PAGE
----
3 Collaborate On Products For Multimedia Content Delivery
Apple Computer, Ericsson, and Sun Microsystems are developing products based on 3GPP standards for delivering multimedia content to mobile devices.
Apple Computer, Ericsson, and Sun Microsystems are joining forces to make it easier for network operators to deliver multimedia content such as movie clips and news to wireless devices.
The three are working on what they call the Ericsson content-delivery solution, which is based on 3rd Generation Partnership Project (3GPP) standards. Apple's QuickTime software, Sun's content-distribution software and servers, and Ericsson's wireless infrastructure are all being used to deliver a wireless content-delivery product based on 3GPP standards. The trio's goal is to develop products for delivering multimedia content to a variety of mobile devices, including cell phones, PDAs, and hybrids of the two. Apple says content developers could use QuickTime to create standard movie clips and would no longer need to reformat for multiple mediums.
Apple's QuickTime will compete with Microsoft's Windows Media Player and RealNetworks' RealPlayer as the standard MPEG-4 version used to deliver multimedia content to the Internet and wireless devices. However, Apple doesn't have a strong digital-rights management business model, which is needed to become a strong competitor, says Gartner research director Rob Batchelder. "There are lots who will develop using QuickTime," he says, "but those applications will be embedded into business models not of Apple's creation." Apple's Achilles' heel is its lack of server software, which media companies need, Batchelder says. To be a bigger threat to Microsoft and RealNetworks and more viable to media companies, Batchelder says, "Apple needs to get into the media server business or start writing software for other people's servers."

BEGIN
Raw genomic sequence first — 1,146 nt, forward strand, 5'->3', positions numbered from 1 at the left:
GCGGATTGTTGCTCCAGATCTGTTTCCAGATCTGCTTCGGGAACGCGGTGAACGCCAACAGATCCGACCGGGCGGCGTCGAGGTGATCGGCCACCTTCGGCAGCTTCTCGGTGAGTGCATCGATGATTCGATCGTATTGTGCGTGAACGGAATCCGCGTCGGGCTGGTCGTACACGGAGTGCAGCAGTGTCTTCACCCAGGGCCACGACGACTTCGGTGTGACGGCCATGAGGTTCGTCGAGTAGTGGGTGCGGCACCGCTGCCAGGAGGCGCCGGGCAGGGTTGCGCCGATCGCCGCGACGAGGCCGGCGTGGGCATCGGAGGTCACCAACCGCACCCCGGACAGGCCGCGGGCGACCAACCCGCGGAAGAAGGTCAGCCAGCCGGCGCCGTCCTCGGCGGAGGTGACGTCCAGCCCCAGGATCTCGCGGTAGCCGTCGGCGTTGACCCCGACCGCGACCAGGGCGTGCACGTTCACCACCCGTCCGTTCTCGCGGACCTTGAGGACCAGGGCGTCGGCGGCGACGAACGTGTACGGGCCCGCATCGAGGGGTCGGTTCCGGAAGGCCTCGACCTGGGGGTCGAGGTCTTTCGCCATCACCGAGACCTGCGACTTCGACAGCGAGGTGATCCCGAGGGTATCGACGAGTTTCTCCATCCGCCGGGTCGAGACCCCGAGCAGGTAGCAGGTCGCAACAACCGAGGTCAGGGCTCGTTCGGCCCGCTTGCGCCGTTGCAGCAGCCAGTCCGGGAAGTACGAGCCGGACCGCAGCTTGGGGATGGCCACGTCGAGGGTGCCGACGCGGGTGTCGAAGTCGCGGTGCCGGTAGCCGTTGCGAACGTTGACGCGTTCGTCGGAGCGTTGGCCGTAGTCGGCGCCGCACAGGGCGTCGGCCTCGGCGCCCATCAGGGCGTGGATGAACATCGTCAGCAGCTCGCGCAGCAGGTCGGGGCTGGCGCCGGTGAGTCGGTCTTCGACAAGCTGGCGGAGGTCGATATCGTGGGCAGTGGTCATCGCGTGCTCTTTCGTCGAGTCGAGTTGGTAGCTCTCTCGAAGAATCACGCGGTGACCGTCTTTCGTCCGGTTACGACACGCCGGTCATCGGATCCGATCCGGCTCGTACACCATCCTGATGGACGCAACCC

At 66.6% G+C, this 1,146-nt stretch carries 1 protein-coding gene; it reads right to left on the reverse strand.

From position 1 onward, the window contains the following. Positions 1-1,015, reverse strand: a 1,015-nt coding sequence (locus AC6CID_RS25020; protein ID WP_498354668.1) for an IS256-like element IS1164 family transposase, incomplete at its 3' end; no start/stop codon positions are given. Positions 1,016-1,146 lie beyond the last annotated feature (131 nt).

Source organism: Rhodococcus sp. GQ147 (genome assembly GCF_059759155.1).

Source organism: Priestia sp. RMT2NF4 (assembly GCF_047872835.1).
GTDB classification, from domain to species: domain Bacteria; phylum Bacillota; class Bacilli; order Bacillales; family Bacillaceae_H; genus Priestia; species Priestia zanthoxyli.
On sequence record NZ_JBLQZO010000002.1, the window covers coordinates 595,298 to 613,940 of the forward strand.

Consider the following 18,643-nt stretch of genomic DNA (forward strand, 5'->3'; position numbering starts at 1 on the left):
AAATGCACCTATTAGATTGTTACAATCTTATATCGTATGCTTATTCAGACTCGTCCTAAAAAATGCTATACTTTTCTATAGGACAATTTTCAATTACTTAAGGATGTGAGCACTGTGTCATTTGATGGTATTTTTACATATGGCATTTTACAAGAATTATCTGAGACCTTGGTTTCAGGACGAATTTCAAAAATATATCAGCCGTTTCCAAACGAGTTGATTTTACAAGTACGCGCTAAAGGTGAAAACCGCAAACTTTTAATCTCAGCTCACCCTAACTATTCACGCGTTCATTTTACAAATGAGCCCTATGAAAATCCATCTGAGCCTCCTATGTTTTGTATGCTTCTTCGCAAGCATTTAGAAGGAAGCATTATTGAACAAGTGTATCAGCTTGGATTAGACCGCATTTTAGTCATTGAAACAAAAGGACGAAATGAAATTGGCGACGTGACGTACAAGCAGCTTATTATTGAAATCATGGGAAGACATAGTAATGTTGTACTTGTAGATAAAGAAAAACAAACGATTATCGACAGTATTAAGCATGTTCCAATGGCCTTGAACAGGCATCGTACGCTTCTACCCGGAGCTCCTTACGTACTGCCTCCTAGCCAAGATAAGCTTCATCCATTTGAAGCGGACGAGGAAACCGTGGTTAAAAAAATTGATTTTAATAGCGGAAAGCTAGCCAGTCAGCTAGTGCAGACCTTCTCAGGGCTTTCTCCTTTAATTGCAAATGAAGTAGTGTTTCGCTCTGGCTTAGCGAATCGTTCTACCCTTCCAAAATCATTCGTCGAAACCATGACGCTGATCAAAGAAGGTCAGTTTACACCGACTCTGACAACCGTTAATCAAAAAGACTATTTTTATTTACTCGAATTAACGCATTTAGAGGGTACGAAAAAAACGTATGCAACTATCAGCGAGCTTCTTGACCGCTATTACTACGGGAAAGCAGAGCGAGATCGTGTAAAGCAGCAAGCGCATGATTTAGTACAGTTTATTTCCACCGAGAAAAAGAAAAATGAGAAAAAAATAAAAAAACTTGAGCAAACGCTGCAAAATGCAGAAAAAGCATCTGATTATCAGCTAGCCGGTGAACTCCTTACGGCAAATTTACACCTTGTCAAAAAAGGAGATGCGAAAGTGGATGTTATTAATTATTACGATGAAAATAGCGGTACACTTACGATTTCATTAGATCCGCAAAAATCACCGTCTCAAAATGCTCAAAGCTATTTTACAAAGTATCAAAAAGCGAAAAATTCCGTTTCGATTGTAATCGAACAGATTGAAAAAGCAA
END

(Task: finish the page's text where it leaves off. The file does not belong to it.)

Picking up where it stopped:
Microsoft has a Windows Media Player version on its Pocket PC 2002, which supports playback of downloaded audio and video content, and RealNetworks paired up with AT&T Wireless and other mobile operators last December to extend its RealPlayer to mobile devices on 2.5G data networks. However, a challenge remains in finding the right applications to drive use of wireless multimedia players and delivering them at a price that makes them attractive and accessible to users, says Jupiter Media Metrix analyst Joe Laszlo. Being able to transmit wireless video of an accident scene could save time and money for insurance agents filing a claim, Laszlo says, but "if carriers have to charge users per byte or per minute for streaming audio or video content, charges will mount up quickly," which is a potential hurdle to the adoption of wireless streaming media.
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